3. Straight cis allies reminding others that this was needed so people wouldn’t leave the church

  4. Straight cis allies asking LGBTQ+ people to “keep fighting”

I heard LGBTQ+ people expressing:

  1. Anger

  2. Pain

  3. Exhaustion

  4. Betrayal

I witnessed LGBTQ+ people expending emotional energy to call out what this vote/amendment/vote process actually communicated to them:

  1. Apartheid

  2. My value as a child of God is up for a vote

  3. People who have historically held the power and privilege were once again prioritized over my life, my family, my love

  4. I can no longer trust allies – when push came to shove they threw us under the bus for peace in the church

  5. Even though we were right there, present in the room, we were not consulted about proposed changes

And it struck me, at a deep visceral level, the ways that I have failed as an ally. I wasn’t at this particular church governance meeting – nor have I had official opportunities to vote in similar situations. I could point to the three years I committed to being on a study committee in my own denomination seeking some tiny bit of generous space to open dialogue about LGBTQ+ affirmation. I could point to many meetings with church folks over the years. I think I’ve participated in some important work through the years. But that doesn’t change the fact that I have also failed: times that I spoke when I should have passed the microphone to an LGBTQ+ person, times that I allowed the energy of the majority to colour my discernment about steps forward, times that I counted something as progress even though my LGBTQ+ siblings in Christ were still not fully embraced and celebrated in equitable ways.

I’m weary of straight, cisgender people patting themselves on the back, expecting a gold star simply because they aren’t being overtly (in their minds) hurtful or exclusionary towards LGBTQ+ people. I’m tired of straight cis church leaders claiming to be affirming but when push comes to shove they really don’t understand that withholding leadership or withholding God’s blessing over marriage and children is not affirming. I’m tired of the ways so-called allies make it about ourselves and “what good people we are” when LGBTQ+ people are still aching and hurting and raging in light of ongoing micro-aggressions, exclusion, and marginalization. And if I feel weary, how much more infuriating, exhausting, and painful must it be for my LGBTQ+ siblings?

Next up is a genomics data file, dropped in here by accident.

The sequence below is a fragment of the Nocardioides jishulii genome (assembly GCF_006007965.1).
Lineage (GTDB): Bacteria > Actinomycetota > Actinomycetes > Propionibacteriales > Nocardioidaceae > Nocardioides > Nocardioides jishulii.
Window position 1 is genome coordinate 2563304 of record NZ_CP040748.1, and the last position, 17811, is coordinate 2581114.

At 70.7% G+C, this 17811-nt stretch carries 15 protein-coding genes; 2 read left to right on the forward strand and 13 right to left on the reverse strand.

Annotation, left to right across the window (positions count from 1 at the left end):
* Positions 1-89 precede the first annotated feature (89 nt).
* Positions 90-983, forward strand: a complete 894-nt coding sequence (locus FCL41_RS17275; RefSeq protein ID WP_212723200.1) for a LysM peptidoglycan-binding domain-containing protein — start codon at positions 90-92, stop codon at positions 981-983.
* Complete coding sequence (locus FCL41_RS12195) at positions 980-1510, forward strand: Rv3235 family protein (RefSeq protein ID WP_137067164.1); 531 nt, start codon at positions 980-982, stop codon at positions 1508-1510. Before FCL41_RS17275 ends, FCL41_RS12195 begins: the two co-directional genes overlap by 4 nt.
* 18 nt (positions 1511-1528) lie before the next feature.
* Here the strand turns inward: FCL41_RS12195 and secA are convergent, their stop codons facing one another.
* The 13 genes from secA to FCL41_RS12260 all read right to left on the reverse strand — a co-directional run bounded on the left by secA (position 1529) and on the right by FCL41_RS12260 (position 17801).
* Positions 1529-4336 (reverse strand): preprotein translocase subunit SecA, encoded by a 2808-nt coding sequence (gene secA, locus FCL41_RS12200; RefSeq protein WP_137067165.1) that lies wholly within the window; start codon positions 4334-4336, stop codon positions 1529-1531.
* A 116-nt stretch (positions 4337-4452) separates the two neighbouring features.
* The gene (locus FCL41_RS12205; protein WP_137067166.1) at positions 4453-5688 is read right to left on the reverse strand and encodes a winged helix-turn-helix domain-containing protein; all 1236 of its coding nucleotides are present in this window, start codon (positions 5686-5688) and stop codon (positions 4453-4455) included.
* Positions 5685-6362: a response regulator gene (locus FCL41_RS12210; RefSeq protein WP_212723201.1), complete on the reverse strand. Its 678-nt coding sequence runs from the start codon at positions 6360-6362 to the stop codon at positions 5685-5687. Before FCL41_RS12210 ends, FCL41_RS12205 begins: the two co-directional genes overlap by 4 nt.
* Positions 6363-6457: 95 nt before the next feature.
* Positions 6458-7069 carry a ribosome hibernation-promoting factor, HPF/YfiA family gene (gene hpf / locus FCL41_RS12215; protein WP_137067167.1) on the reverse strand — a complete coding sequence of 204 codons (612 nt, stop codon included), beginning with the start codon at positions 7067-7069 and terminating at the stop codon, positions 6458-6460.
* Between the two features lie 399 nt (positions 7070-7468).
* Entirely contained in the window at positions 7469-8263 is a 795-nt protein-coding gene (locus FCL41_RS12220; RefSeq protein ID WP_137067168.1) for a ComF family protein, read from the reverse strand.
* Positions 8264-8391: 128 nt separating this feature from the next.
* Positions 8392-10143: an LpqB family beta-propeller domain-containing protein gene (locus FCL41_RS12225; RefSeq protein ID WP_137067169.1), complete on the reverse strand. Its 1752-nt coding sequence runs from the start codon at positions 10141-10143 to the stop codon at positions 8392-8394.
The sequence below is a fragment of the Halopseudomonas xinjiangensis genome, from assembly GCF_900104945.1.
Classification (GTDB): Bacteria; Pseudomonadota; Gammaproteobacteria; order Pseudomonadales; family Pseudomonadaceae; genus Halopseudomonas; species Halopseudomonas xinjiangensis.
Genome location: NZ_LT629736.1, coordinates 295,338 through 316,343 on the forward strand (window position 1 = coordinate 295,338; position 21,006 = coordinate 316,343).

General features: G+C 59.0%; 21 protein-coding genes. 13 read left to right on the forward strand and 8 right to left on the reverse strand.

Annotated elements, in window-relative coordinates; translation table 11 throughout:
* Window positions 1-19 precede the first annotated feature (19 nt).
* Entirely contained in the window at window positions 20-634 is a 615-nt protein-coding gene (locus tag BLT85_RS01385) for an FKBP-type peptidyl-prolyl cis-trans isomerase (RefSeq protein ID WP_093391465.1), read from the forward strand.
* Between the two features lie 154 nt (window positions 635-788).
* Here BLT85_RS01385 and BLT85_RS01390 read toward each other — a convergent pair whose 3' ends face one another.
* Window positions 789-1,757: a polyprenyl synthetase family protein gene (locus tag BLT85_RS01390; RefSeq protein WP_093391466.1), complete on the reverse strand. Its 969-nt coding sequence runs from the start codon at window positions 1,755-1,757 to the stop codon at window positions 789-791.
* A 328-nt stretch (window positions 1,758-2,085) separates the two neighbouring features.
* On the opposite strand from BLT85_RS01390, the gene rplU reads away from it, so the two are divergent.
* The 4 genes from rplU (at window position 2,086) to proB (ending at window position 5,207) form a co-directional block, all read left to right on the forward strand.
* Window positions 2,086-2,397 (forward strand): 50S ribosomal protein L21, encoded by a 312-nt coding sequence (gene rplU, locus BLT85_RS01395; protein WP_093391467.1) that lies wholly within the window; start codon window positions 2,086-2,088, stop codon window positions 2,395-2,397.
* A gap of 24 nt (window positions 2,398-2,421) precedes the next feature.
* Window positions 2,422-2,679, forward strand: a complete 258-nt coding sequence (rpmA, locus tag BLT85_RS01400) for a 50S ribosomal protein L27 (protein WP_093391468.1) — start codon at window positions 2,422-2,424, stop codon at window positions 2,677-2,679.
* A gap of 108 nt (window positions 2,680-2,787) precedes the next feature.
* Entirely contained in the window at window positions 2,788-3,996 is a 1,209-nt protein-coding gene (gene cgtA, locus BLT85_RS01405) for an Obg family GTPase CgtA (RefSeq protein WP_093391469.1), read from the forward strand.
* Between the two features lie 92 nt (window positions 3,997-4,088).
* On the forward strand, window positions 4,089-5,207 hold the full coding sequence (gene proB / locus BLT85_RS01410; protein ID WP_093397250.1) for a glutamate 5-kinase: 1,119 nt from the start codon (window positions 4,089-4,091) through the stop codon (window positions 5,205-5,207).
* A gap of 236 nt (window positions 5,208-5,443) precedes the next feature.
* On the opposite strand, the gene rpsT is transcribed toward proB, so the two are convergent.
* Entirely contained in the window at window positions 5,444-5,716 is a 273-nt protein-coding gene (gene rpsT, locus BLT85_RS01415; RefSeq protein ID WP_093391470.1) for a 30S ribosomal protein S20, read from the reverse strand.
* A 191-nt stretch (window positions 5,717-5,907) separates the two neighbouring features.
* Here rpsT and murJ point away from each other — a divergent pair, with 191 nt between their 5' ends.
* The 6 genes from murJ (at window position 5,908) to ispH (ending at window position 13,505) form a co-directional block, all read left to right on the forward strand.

Truth is, it is costly to be an ally – most of the time it is really uncomfortable. You will mess up more than you will get it right. Some days you’ll wonder if you’re making any difference at all or if you’re just getting in the way. You’ll need to resist the internal defensiveness you feel, the desire to prematurely put a silver lining on things, your own need to fix and make things right. It is spiritually demanding, emotionally draining, physically exhausting, and mentally taxing – and that is just a glimpse of what it is like to actually be LGBTQ+ and navigating the truth that you are Beloved and you Belong in a church context that so often tells you the exact opposite.

I’m grateful for the straight cis church people stepping up to participate in the work of LGBTQ+ justice. But I think it is important to know that we must keep confession front and centre. We must recognize our failures, our blind spots, the ways that we fail in courage, or discernment, or vision. And we must remember that we don’t engage this work for our own sake (“look at me doing the work of LGBTQ+ justice”), we do it because justice for those on the margins, for our LGBTQ+ siblings, is justice and liberation for all of us – and this is the heart of the good news. Until LGBTQ+ people are free to fully flourish as their authentic selves, free to fully love and build family, we are all impoverished. My liberation to know in the depths of my being that I am Beloved and I Belong is inextricably linked to everyone knowing they are Beloved and they Belong.

And so my rainbow family, hear my confession. Let us together walk uprightly in the light of Christ’s forgiveness. And let us lift up our heads to the One who calls us Beloved and reminds us that we Belong. Let us step forward, determined to embody this truth as we take our rightful place in the Body of Christ.